World Map Parchment by Guy Sie, Flickr Creative Commons
I must admit that I quite enjoyed the various tutorials on how to make maps. Learning to use different software for tabulating and geo-coding data had its moments, but ultimately it allowed me to develop some basic skills that I’ve applied in other parts of the course.
I found CartoDB was the easiest mapping software to use, and I’ve used it a couple of times for MA assignments. Although probably not as versatile as using Google pivot tables, it is a simple and user-friendly tool. Useful for someone like me.
So here is a stepwise guide to making a map. As always, the first step is sourcing a reliable set of data. From there it’s as easy as…
- Collate the data in a Microsoft Excel file
- Login to CartoDB. All that is needed is a valid email address, and once registered, there is the option for five free data tables (up to 50 megabytes).
- Click on ‘tables created’, then ‘add new table’: this allows direct import of data from a URL, Googledrive or Dropbox. Or you can simply upload your own file from a laptop.
Please NOTE: ensure your Excel file contains fully cleaned data – removing empty cells, deleting unwanted columns etc.
It also helps to have city geocodes in place, ideally in column next to the city. These can be found at http://www.freegeocoder.co.uk/latitude-longitude-search/
Alternatively, Google finds geocodes automatically through its mapping function, linked to pivot tables.
- Go to the dashboard, which shows how many and the names of existing data files. Upload your data file.
- Believe it or not, you’re almost done. Once all the data is uploaded, there should be a complete table with same layout as the Excel document. The first column is automatically given a cartodb ID number. Again, please note that it is important to have the data in its finalised form before importing from Excel. It is difficult to edit data on CartoDB.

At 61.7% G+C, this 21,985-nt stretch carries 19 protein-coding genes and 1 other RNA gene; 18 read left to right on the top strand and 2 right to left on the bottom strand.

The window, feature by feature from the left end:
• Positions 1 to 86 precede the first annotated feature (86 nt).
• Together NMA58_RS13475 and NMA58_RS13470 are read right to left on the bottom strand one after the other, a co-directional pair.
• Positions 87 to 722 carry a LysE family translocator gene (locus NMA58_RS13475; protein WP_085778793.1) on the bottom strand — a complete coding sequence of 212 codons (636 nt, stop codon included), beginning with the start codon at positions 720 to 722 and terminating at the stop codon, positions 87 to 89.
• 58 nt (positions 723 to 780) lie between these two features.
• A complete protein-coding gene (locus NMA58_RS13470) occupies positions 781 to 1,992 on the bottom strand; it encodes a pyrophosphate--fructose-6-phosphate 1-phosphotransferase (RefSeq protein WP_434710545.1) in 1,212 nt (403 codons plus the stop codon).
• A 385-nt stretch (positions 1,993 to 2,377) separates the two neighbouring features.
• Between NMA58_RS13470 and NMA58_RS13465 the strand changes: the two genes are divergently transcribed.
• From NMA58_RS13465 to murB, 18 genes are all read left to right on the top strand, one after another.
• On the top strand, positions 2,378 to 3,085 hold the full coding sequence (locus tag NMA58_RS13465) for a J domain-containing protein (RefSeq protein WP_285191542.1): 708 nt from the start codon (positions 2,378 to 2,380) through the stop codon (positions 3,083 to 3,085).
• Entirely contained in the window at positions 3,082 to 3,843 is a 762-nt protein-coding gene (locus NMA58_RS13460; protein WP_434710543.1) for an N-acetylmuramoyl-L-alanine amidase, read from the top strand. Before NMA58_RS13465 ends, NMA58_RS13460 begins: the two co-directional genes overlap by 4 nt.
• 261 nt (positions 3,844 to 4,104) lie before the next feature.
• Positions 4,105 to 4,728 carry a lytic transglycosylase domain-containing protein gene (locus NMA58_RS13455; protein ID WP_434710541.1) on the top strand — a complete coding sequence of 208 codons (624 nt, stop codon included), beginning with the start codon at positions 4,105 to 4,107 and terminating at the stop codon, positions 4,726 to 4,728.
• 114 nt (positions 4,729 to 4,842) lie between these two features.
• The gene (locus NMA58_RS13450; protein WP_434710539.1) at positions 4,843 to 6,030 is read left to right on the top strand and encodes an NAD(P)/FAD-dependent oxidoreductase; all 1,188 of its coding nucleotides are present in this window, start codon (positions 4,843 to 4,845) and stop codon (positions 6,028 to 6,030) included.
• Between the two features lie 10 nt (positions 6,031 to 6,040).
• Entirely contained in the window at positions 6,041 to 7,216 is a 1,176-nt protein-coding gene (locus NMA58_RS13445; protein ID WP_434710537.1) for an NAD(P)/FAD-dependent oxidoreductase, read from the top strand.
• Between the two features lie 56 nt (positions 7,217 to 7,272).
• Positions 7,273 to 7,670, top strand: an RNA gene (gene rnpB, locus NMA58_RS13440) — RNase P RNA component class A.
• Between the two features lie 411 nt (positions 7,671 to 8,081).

Example of CartoDB table – Chicago parking pay boxes by Steven Vance, Flickr Creative Commons
5. Once you have your complete table uploaded, go through the columns and under the heading choose whether the data is a string, date or number. You can generally ignore the Boolean option.
6. Go to map view – on the right hand side there is a task bar, where you can select wizards to present or highlight the data in different ways.
- There are a number of different icons.
- The info-window icon (“bubble”) allows you to choose what information appears in the window when you click on the map location.
- I particularly liked the cluster wizard (paintbrush icon), which proportions the size of the bubble according to a particular data column. Please see my next post for an example of this.
7. Finally, click on ‘visualise’, give your map / URL a name and publish.
There you have it. Less than 10 steps to make a map. Simply click on the location, to access the relevant data.
If you have problems, the user support is fairly prompt. I tried to geocode regions of the UK once but failed.
Nick Jaremek from CartoDB Support initially thought the geocoding option might not be working because the codes did not have the right format. He later stated, “UK regions are something too specific to be geocoded right now.”
It does have its weaknesses, but for straightforward location mapping with attached numerical data, I found CartoDB to be a valuable and extremely easy open-source mapping tool.